Ivy Lee, the man who turned around the Rockefeller name and image, and his friend, Edward Louis Bernays, established the first definition of public relations in the early 1900s as follows: "a management function, which tabulates public attitudes, defines the policies, procedures and interests of an organization...followed by executing a program of action to earn public understanding and acceptance." According to Bernays, the public relations counsel is the agent working with both modern media of communications and group formations of society in order to provide ideas to the public’s consciousness.
An example of good public relations would be generating an article featuring a client, rather than paying for the client to be advertised next to the article.
Most historians believe public relations became established first in the US by Ivy Lee or Edward Bernays, then spread internationally.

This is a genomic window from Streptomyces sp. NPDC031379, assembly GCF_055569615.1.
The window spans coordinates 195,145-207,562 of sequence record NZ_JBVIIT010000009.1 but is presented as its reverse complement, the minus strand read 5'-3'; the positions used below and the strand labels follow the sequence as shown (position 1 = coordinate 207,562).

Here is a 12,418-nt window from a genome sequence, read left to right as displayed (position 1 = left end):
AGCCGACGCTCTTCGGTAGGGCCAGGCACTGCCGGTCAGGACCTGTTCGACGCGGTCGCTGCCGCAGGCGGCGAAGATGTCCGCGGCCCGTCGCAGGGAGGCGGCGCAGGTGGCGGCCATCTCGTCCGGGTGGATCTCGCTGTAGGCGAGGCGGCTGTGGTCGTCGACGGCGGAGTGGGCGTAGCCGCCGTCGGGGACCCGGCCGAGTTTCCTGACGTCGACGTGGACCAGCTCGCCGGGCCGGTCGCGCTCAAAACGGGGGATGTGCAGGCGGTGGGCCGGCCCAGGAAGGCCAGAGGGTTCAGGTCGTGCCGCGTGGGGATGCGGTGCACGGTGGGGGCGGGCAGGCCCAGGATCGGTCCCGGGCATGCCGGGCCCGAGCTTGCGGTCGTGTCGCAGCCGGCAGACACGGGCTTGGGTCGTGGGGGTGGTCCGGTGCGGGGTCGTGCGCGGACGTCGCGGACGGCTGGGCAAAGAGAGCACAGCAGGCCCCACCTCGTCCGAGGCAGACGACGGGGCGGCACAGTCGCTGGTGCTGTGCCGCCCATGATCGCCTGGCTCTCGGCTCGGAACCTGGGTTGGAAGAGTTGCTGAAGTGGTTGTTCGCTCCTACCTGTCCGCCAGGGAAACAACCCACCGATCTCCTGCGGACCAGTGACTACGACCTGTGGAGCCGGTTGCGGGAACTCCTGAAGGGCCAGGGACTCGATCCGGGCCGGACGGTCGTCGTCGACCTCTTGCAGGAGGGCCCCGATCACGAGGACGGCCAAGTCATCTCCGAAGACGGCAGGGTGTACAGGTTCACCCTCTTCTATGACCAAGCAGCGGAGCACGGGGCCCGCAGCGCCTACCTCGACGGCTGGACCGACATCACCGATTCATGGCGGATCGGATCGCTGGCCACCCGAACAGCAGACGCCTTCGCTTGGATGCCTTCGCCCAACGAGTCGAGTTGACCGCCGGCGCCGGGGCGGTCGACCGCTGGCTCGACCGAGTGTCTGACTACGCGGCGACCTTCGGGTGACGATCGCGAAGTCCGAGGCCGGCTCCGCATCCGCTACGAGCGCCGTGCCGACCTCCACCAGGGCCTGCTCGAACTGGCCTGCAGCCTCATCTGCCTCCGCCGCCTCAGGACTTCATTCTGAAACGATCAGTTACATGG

Many American companies with PR departments spread the practice to Europe when they created European subsidiaries as a result of the Marshall plan.
The aim of public relations is to inform the public, prospective customers, investors, partners, employees, and other stakeholders and ultimately persuade them to maintain a positive or favorable view about the organization, its leadership, products, or political decisions.
Public relations professionals typically work for PR and marketing firms, businesses and companies, government, and public officials as PIOs and nongovernmental organizations, and nonprofit organizations.